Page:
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Why Midnight Mass Suggests Great Things Are Coming In Mike Flanagan's Dark Tower Series

For years, studios and filmmakers have tried to adapt Stephen King's "The Dark Tower" series for the screen. After years of development, a proper movie version was finally released in 2017 (starring Idris Elba and Matthew McConaughey), but it failed to gain enough success or traction to generate any sequels. Amazon subsequently explored the possibility of a TV adaptation from Glen Mazzara, but the series failed to take shape (per Deadline). Now it seems that the popular dark fantasy saga may once again be headed for the small screen, this time under the leadership of new school horror legend Mike Flanagan.

In a recent interview with Deadline, Flanagan and Intrepid Pictures production partner Trevor Macy revealed that they've acquired the adaptation rights for "The Dark Tower." This announcement comes just as Intrepid Pictures is setting off on a new venture with Amazon, leaving behind a Netflix catalog that includes "The Haunting of Hill House," "The Haunting of Bly Manor," and "The Midnight Club." In the interview, Flanagan called "The Dark Tower" his "Holy Grail" and said that he's been wanting to adapt the books for a very long time. He also claimed that he already has an outline in mind, which would include five seasons of television and two stand-alone movies. 

After so many failed adaptations, fans of "The Dark Tower" might be hesitant to get excited about Flanagan's project. But he might just be the perfect person to finally bring the story home, and his acclaimed Netflix limited series "Midnight Mass" is proof. 

Midnight Mass shows Flanagan is a master of metaphorical horror

One of the reasons that "The Dark Tower" is so notoriously difficult to adapt for the screen is that it isn't a strictly literal story. The saga of the gunslinger and his search for the eponymous tower dabbles in various genres, including high fantasy and myth. With Stephen King's trademark blend of grounded suspense and bizarre supernatural circumstances, "The Dark Tower" blurs a lot of lines. It's both the literal story of characters in the detailed realm of Mid-World and a more abstract story about the eternal struggle between good and evil. And as the centerpiece of King's multiverse, there's a lot going on outside the main action.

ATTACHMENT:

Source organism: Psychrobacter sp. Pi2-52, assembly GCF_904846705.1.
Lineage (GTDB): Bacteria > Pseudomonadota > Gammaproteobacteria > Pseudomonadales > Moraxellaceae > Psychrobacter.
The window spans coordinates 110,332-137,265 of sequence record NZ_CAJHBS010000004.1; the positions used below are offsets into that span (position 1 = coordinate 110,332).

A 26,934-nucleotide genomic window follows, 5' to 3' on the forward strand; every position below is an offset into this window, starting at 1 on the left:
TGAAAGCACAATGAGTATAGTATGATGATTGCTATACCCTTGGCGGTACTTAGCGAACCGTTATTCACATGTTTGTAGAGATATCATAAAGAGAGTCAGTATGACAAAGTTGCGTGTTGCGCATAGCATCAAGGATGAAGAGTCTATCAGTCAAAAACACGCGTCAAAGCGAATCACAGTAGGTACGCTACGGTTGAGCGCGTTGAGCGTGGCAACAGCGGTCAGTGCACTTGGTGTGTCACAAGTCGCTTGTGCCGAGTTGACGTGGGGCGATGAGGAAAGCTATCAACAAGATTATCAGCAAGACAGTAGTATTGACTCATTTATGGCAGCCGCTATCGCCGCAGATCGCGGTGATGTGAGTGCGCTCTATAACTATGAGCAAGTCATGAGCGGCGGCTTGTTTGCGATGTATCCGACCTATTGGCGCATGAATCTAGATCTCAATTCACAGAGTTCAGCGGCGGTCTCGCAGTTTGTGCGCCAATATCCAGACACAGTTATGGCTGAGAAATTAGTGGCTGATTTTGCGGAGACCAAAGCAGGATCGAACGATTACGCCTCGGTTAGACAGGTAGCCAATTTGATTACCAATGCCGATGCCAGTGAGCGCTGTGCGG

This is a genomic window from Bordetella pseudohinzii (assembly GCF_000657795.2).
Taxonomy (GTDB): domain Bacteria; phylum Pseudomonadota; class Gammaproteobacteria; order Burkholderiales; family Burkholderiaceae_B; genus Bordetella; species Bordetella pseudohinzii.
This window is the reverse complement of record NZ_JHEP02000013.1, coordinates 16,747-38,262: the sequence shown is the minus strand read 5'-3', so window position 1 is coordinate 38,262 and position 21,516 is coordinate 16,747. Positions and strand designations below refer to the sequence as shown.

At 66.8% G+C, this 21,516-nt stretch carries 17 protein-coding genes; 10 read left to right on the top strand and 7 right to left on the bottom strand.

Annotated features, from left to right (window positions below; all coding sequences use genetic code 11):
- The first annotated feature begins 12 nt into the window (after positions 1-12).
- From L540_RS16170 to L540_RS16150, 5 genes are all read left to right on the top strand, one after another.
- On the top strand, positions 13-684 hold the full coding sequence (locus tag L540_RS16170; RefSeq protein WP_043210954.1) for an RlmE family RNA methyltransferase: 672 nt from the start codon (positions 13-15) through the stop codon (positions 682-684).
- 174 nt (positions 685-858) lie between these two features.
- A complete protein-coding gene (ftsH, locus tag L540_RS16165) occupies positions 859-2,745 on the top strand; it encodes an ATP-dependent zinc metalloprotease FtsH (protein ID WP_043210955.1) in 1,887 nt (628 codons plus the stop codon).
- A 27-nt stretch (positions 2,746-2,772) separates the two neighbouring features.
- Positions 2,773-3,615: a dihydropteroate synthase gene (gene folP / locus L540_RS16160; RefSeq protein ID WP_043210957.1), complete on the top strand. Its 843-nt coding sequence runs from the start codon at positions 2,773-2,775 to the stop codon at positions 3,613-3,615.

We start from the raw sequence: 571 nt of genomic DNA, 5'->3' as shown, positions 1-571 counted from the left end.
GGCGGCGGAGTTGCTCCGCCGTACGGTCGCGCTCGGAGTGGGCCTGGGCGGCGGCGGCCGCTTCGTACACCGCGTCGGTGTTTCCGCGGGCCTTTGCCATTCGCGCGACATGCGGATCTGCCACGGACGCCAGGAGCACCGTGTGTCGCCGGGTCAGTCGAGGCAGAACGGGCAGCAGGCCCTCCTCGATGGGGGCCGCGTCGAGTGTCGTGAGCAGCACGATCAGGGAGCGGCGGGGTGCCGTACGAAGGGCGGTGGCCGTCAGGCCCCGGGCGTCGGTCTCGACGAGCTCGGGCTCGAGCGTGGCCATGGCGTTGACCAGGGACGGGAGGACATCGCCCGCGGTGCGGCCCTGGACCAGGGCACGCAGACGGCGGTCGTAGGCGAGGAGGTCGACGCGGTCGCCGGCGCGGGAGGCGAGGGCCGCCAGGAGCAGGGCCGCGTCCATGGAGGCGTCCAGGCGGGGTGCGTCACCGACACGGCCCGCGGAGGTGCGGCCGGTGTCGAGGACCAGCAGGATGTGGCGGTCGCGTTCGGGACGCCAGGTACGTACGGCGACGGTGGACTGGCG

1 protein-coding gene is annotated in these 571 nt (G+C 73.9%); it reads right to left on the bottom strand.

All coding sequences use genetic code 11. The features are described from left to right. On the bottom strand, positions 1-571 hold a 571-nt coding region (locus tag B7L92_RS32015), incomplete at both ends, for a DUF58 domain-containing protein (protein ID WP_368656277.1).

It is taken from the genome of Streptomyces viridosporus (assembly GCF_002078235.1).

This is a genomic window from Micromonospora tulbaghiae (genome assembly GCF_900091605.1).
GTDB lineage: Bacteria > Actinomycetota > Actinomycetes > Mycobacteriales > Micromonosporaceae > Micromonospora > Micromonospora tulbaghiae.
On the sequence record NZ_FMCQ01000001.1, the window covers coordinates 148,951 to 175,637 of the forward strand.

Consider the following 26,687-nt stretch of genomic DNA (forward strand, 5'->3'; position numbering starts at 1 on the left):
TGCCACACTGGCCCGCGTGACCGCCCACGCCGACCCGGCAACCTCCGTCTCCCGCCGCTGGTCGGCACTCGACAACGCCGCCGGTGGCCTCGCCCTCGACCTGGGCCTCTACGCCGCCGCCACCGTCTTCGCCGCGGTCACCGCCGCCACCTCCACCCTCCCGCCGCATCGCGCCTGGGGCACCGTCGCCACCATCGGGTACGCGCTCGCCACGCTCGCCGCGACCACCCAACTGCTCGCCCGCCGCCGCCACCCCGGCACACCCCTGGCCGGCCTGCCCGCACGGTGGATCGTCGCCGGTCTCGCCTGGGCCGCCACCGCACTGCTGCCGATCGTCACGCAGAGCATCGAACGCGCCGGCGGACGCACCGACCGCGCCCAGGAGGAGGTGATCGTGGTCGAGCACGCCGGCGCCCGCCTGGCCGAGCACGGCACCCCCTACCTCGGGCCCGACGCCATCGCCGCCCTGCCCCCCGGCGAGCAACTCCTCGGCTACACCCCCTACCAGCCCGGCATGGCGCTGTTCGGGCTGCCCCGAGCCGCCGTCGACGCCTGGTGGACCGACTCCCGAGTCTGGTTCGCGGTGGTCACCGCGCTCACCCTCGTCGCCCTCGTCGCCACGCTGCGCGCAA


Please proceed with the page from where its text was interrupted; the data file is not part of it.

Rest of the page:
At first glance, "Midnight Mass" might not seem to have all that much in common with "The Dark Tower," but a lot of what Mike Flanagan accomplishes in the Netflix series also applies to King's fantasy saga. More so than any of Flanagan's other shows thus far, "Midnight Mass" is also a blend of contemporary horror and metaphorical storytelling. The show tells the story of a mysterious Catholic priest who brings strange rituals and dangers to his tiny island community. The world is pretty self-contained, but the ideas explored are much larger, like in "The Dark Tower."

Righteousness, forgiveness, death, and redemption are all explored in "Midnight Mass," and the various characters are equal parts three-dimensional people and symbols of these different themes. Flanagan manages to make the story work on both literal and metaphysical levels, which is exactly what a "Dark Tower" adaptation needs to succeed.